In Patras, a year of cultural celebration brings little joy or even reaction from city’s residents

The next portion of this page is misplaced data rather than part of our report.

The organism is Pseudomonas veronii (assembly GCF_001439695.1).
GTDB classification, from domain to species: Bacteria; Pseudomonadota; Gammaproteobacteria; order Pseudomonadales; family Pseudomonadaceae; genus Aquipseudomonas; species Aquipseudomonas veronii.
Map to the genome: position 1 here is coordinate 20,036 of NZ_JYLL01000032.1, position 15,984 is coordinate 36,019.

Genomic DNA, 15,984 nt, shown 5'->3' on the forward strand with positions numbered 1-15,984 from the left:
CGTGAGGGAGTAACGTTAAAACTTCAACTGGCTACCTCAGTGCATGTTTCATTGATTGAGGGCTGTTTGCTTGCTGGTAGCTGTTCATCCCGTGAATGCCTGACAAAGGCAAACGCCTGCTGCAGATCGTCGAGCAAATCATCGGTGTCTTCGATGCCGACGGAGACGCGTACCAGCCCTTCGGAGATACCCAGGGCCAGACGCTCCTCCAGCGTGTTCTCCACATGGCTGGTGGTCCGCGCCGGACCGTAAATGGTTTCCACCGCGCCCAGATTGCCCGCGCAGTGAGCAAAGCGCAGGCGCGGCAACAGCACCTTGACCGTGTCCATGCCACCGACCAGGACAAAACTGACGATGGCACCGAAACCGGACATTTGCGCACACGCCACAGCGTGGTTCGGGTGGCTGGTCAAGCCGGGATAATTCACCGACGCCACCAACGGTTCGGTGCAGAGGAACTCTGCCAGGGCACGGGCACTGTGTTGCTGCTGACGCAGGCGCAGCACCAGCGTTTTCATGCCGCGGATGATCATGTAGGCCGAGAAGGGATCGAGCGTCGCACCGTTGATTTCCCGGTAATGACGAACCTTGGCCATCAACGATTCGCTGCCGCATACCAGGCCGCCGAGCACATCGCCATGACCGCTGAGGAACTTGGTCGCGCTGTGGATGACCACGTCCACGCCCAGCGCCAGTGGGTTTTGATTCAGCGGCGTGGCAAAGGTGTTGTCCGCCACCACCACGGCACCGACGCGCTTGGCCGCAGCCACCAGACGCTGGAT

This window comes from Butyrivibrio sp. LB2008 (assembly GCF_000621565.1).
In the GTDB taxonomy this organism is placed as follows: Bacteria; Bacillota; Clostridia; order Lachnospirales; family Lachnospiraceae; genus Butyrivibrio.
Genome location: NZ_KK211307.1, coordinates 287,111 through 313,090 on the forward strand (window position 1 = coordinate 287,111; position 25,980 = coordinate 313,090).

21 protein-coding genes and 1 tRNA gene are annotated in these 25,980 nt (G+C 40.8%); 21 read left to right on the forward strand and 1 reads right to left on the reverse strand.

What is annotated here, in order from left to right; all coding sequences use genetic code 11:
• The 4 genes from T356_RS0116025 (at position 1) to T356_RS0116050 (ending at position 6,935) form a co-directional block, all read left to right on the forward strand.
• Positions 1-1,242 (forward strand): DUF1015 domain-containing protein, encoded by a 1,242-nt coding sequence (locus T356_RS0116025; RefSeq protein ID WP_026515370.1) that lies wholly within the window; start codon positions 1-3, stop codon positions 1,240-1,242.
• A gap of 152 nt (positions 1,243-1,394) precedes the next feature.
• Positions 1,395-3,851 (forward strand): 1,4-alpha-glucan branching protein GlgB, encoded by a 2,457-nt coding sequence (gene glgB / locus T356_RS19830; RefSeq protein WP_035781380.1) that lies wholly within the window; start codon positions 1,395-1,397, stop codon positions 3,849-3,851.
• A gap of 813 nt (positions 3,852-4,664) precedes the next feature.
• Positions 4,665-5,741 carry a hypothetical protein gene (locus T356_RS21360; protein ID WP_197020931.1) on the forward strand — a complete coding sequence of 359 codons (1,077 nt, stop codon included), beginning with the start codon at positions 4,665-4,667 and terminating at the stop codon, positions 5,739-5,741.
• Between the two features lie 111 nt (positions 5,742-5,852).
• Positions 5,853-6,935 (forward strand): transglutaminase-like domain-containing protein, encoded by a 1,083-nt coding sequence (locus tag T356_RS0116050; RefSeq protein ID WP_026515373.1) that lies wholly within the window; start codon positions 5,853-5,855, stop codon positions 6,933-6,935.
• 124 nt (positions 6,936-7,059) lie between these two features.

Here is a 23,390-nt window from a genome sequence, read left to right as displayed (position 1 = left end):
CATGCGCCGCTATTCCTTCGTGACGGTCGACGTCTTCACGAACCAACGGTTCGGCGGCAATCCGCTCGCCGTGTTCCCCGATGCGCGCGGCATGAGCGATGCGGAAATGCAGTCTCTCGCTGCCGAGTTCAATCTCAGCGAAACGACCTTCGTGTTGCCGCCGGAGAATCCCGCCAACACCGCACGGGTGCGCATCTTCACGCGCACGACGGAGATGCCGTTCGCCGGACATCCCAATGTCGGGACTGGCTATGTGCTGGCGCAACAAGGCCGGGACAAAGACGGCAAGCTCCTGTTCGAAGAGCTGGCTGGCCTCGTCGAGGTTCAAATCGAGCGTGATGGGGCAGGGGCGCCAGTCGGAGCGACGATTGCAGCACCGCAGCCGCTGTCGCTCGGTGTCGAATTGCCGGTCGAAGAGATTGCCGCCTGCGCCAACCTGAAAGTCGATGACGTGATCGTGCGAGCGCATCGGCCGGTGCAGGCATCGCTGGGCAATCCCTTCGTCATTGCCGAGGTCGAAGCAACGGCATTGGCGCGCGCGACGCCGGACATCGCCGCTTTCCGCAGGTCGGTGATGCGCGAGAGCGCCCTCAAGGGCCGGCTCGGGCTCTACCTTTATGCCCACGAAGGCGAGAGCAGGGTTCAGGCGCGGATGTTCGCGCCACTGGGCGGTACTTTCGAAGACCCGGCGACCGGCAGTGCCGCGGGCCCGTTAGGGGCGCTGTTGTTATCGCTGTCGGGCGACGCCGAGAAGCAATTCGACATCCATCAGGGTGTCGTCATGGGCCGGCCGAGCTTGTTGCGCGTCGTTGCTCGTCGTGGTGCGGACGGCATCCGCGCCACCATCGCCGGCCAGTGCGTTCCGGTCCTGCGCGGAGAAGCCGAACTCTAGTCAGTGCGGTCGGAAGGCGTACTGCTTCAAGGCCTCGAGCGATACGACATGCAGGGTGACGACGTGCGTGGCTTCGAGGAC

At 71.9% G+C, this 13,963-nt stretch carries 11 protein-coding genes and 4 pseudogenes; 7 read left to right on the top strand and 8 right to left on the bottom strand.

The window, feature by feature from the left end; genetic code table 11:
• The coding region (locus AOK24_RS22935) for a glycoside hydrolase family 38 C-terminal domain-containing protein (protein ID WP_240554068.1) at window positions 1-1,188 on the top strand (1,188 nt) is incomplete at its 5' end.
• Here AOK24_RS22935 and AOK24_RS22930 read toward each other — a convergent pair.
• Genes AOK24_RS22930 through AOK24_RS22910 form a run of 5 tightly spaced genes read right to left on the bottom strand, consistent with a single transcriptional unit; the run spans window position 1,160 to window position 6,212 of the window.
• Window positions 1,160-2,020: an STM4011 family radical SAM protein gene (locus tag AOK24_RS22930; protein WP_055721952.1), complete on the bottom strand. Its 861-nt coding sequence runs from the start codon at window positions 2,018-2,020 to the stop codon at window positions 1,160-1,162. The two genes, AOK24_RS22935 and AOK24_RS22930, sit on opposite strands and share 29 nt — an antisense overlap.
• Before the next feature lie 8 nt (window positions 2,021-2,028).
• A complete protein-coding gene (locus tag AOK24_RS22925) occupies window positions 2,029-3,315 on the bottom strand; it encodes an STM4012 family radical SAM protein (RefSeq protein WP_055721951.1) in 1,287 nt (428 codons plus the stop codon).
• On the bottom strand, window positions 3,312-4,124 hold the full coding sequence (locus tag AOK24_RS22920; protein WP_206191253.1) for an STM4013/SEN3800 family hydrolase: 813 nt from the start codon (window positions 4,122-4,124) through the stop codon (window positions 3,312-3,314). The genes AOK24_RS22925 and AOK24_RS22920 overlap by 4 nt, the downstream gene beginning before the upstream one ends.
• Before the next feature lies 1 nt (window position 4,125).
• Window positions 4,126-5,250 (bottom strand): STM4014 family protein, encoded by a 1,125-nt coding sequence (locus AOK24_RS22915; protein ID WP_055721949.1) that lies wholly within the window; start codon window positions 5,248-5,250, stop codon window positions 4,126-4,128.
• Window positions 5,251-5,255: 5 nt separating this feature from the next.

Patras is a strangely attractive city. Its port makes it Greece’s biggest gateway to the West and so it has become a crossroads of cultures, ideas and people. Yet it is also clearly a place in transition, ready to make a great leap forward. The city and its inhabitants may have suffered when the factories closed down, but Patras is slowly regenerating. It has a vibrant market, and the large number of young people who study at Patras University enliven the city. The recession did not crush Patras. The old factory buildings, remnants of another era, are gradually finding new uses. But the port itself, which has done so much to define the city, is not the center of life for locals, who envision a city that is modern, beautiful and attracts tourism. To that end, naming Patras the Cultural Capital of Europe this year was both important and promising. «Patras is still seeking an identity. When it was chosen as Cultural Capital, we saw it as a guarantee that things would change. It engendered hopes that new infrastructure would be created to make the city a point of reference for all of Western Greece, and that institutions would be established that would give ongoing help toward developing the region,» said Ilias Pavlidis, general secretary of the Patras commercial association. But, he added, disappointed, «the promises were not fulfilled.» Patras certainly does not present the visitor with a clear message. It has been Cultural Capital of Europe for five months, but it does not seem to be enjoying it or celebrating it. On arrival you see no posters or flags or banners, or anything advertising events. Only the KTEL long-distances coaches (the company is one of the few sponsors) are emblazoned with the official colors of the city’s year-long reign. In the port, set among the big ships, is the little boat that is the emblem of the cultural capital. Kiosks in the squares issue information and material about events and where to buy tickets. In the city center is the Marangopoulou building, refurbished for the needs of the cultural capital. Akti Dymaion, home to the institution’s offices, is dominated by the Ergostasio tis Technis, recently completed to meet the need for a modern indoor theater. An ultra-high-tech prefabricated structure that seats 800, it was built in the face of strenuous protest, chiefly because it was prefabricated, but also because of its Lego-like appearance. «The organizers trumpet rational fund management without taking the content into consideration. Fine, they built a theater. It’s prefabricated and costs less than a normal one. But is this what the city needs? What happened to the big theater they promised us?» asked Nikos, 30, a sales clerk. Next to the Ergostasio tis Technis is the former Ladopoulos factory. The former industrial site is being used as a venue for exhibitions, including «Leonardo da Vinci: Scientist and Inventor,» which has been the most successful event so far. School groups from the area and neighboring prefectures came to see it and it attracted more visitors than any other event. «Nothing has changed in our everyday lives, but we all went to see the Leonardo exhibition,» laughed Natassa, a speech therapy student at the technical college.